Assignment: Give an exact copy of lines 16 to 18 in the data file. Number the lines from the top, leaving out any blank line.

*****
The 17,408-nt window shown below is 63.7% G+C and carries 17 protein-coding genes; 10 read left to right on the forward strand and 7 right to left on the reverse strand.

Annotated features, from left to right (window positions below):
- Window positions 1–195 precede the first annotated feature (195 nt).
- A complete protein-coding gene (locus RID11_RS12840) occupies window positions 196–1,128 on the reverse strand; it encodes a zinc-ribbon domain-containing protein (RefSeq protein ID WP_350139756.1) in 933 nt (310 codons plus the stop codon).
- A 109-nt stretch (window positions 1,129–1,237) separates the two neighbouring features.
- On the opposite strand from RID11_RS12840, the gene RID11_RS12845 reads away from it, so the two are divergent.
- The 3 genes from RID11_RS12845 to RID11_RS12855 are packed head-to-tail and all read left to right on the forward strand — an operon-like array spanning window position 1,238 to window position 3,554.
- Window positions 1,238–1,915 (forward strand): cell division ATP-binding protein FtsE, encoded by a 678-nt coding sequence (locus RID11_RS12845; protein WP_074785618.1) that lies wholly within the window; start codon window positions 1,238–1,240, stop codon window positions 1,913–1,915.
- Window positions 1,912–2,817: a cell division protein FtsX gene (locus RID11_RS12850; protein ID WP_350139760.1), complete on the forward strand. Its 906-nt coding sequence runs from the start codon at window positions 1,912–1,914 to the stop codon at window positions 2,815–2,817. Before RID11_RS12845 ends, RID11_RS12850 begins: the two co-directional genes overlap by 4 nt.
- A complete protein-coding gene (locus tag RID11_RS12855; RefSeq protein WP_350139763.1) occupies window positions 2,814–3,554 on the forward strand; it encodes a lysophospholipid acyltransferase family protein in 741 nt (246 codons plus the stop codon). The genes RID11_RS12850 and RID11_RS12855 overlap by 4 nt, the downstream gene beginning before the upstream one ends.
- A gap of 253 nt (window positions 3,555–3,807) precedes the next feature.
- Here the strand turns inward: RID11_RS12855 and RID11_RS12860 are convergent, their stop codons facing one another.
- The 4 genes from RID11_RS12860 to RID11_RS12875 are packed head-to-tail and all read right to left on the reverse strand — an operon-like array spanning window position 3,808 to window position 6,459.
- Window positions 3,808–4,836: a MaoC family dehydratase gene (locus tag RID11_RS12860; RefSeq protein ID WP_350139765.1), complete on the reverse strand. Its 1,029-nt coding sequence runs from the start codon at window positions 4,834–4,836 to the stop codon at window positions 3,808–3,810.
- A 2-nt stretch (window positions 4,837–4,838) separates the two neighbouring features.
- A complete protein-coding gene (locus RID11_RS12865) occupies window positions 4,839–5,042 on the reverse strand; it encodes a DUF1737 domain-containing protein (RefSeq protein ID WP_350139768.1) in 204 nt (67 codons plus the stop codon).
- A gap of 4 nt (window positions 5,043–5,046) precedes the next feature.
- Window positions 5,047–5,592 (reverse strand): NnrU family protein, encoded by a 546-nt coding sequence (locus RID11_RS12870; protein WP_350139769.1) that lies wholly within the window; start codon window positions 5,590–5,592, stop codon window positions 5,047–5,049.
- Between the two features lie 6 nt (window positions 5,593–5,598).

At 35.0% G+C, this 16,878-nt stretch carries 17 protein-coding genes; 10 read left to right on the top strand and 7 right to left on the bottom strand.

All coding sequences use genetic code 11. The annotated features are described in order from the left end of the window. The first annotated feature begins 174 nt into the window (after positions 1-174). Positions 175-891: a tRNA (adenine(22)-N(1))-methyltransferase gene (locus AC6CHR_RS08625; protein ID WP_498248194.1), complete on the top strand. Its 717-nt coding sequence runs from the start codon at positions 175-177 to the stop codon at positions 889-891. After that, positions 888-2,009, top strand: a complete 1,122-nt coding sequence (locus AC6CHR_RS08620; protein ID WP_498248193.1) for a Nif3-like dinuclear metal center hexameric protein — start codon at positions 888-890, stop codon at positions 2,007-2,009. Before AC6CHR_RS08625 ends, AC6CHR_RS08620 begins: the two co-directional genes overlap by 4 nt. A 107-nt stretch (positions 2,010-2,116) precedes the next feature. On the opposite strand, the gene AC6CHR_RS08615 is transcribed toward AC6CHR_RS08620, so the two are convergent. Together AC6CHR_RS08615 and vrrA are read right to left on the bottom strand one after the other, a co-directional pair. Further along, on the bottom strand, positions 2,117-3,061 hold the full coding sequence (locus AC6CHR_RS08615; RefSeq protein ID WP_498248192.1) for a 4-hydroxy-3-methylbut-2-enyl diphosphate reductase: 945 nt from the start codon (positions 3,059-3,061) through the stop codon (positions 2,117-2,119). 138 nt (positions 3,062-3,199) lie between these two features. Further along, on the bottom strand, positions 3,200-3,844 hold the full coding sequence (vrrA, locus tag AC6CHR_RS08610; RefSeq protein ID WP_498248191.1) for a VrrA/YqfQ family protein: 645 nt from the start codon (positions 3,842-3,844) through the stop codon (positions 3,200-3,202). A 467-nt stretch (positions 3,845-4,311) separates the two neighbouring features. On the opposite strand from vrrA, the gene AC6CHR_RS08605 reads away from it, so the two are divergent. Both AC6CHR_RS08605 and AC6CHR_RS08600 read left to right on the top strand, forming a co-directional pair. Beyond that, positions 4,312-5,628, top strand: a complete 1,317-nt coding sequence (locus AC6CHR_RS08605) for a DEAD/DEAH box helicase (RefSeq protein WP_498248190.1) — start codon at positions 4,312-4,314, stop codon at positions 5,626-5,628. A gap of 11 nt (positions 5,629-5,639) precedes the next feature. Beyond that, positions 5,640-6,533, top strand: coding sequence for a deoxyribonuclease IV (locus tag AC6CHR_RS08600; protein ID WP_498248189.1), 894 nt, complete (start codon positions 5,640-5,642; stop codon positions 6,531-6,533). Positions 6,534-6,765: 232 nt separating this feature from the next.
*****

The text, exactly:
- A complete protein-coding gene (locus RID11_RS12865) occupies window positions 4,839–5,042 on the reverse strand; it encodes a DUF1737 domain-containing protein (RefSeq protein ID WP_350139768.1) in 204 nt (67 codons plus the stop codon).
- A gap of 4 nt (window positions 5,043–5,046) precedes the next feature.
- Window positions 5,047–5,592 (reverse strand): NnrU family protein, encoded by a 546-nt coding sequence (locus RID11_RS12870; protein WP_350139769.1) that lies wholly within the window; start codon window positions 5,590–5,592, stop codon window positions 5,047–5,049.